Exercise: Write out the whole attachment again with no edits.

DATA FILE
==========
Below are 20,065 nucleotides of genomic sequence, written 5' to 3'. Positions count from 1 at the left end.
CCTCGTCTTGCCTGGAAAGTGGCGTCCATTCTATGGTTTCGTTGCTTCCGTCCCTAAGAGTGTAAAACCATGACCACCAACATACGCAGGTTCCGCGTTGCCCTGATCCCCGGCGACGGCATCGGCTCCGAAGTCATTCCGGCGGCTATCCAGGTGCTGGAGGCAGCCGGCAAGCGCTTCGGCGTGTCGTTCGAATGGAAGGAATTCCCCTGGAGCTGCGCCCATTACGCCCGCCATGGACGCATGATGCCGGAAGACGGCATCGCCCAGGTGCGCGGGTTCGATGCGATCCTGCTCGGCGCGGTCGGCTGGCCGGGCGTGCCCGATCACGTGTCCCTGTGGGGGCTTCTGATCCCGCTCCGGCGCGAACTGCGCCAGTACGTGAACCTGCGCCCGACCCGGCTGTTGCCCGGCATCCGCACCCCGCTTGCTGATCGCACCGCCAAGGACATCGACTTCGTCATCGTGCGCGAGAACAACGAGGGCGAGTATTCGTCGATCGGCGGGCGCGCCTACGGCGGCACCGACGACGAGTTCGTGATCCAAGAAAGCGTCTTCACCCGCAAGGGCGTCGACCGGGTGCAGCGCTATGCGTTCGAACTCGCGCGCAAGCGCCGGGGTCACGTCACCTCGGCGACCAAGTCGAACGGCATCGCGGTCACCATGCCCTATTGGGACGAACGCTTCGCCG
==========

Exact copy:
Below are 20,065 nucleotides of genomic sequence, written 5' to 3'. Positions count from 1 at the left end.
CCTCGTCTTGCCTGGAAAGTGGCGTCCATTCTATGGTTTCGTTGCTTCCGTCCCTAAGAGTGTAAAACCATGACCACCAACATACGCAGGTTCCGCGTTGCCCTGATCCCCGGCGACGGCATCGGCTCCGAAGTCATTCCGGCGGCTATCCAGGTGCTGGAGGCAGCCGGCAAGCGCTTCGGCGTGTCGTTCGAATGGAAGGAATTCCCCTGGAGCTGCGCCCATTACGCCCGCCATGGACGCATGATGCCGGAAGACGGCATCGCCCAGGTGCGCGGGTTCGATGCGATCCTGCTCGGCGCGGTCGGCTGGCCGGGCGTGCCCGATCACGTGTCCCTGTGGGGGCTTCTGATCCCGCTCCGGCGCGAACTGCGCCAGTACGTGAACCTGCGCCCGACCCGGCTGTTGCCCGGCATCCGCACCCCGCTTGCTGATCGCACCGCCAAGGACATCGACTTCGTCATCGTGCGCGAGAACAACGAGGGCGAGTATTCGTCGATCGGCGGGCGCGCCTACGGCGGCACCGACGACGAGTTCGTGATCCAAGAAAGCGTCTTCACCCGCAAGGGCGTCGACCGGGTGCAGCGCTATGCGTTCGAACTCGCGCGCAAGCGCCGGGGTCACGTCACCTCGGCGACCAAGTCGAACGGCATCGCGGTCACCATGCCCTATTGGGACGAACGCTTCGCCG